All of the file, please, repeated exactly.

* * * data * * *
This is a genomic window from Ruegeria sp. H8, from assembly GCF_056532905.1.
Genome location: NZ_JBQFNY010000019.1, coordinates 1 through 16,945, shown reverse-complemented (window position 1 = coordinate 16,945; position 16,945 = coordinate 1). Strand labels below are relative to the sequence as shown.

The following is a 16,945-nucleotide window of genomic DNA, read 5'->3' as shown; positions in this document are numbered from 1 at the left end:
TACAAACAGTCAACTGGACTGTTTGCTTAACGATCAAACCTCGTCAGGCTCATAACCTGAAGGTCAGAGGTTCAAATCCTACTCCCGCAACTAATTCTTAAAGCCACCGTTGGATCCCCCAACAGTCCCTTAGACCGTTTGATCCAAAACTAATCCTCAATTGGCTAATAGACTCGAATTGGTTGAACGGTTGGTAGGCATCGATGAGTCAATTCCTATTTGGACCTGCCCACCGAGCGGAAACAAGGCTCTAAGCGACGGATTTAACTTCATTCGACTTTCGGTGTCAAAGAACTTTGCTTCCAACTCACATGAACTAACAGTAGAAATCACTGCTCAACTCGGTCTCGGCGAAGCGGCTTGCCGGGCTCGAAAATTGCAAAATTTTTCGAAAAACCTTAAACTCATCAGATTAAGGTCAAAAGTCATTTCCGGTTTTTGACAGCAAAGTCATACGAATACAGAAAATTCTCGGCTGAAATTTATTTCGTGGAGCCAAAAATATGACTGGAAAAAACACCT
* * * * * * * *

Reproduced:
This is a genomic window from Ruegeria sp. H8, from assembly GCF_056532905.1.
Genome location: NZ_JBQFNY010000019.1, coordinates 1 through 16,945, shown reverse-complemented (window position 1 = coordinate 16,945; position 16,945 = coordinate 1). Strand labels below are relative to the sequence as shown.

The following is a 16,945-nucleotide window of genomic DNA, read 5'->3' as shown; positions in this document are numbered from 1 at the left end:
TACAAACAGTCAACTGGACTGTTTGCTTAACGATCAAACCTCGTCAGGCTCATAACCTGAAGGTCAGAGGTTCAAATCCTACTCCCGCAACTAATTCTTAAAGCCACCGTTGGATCCCCCAACAGTCCCTTAGACCGTTTGATCCAAAACTAATCCTCAATTGGCTAATAGACTCGAATTGGTTGAACGGTTGGTAGGCATCGATGAGTCAATTCCTATTTGGACCTGCCCACCGAGCGGAAACAAGGCTCTAAGCGACGGATTTAACTTCATTCGACTTTCGGTGTCAAAGAACTTTGCTTCCAACTCACATGAACTAACAGTAGAAATCACTGCTCAACTCGGTCTCGGCGAAGCGGCTTGCCGGGCTCGAAAATTGCAAAATTTTTCGAAAAACCTTAAACTCATCAGATTAAGGTCAAAAGTCATTTCCGGTTTTTGACAGCAAAGTCATACGAATACAGAAAATTCTCGGCTGAAATTTATTTCGTGGAGCCAAAAATATGACTGGAAAAAACACCT